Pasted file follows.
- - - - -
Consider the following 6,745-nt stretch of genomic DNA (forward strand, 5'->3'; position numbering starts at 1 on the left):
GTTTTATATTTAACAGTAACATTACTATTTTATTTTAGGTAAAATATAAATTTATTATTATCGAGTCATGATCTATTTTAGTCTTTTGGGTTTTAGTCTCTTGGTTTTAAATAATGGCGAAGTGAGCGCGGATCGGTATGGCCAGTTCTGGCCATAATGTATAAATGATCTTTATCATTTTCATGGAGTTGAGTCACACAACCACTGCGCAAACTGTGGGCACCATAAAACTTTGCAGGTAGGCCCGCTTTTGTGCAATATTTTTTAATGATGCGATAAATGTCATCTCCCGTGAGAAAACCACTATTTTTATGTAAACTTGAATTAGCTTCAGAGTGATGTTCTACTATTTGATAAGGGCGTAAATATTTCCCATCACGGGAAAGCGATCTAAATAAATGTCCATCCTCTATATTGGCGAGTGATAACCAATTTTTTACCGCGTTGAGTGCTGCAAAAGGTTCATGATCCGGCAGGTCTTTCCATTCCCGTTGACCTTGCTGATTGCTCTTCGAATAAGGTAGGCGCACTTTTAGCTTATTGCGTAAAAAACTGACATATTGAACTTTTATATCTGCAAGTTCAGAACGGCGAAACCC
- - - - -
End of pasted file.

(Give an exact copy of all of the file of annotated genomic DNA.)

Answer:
Consider the following 6,745-nt stretch of genomic DNA (forward strand, 5'->3'; position numbering starts at 1 on the left):
GTTTTATATTTAACAGTAACATTACTATTTTATTTTAGGTAAAATATAAATTTATTATTATCGAGTCATGATCTATTTTAGTCTTTTGGGTTTTAGTCTCTTGGTTTTAAATAATGGCGAAGTGAGCGCGGATCGGTATGGCCAGTTCTGGCCATAATGTATAAATGATCTTTATCATTTTCATGGAGTTGAGTCACACAACCACTGCGCAAACTGTGGGCACCATAAAACTTTGCAGGTAGGCCCGCTTTTGTGCAATATTTTTTAATGATGCGATAAATGTCATCTCCCGTGAGAAAACCACTATTTTTATGTAAACTTGAATTAGCTTCAGAGTGATGTTCTACTATTTGATAAGGGCGTAAATATTTCCCATCACGGGAAAGCGATCTAAATAAATGTCCATCCTCTATATTGGCGAGTGATAACCAATTTTTTACCGCGTTGAGTGCTGCAAAAGGTTCATGATCCGGCAGGTCTTTCCATTCCCGTTGACCTTGCTGATTGCTCTTCGAATAAGGTAGGCGCACTTTTAGCTTATTGCGTAAAAAACTGACATATTGAACTTTTATATCTGCAAGTTCAGAACGGCGAAACCC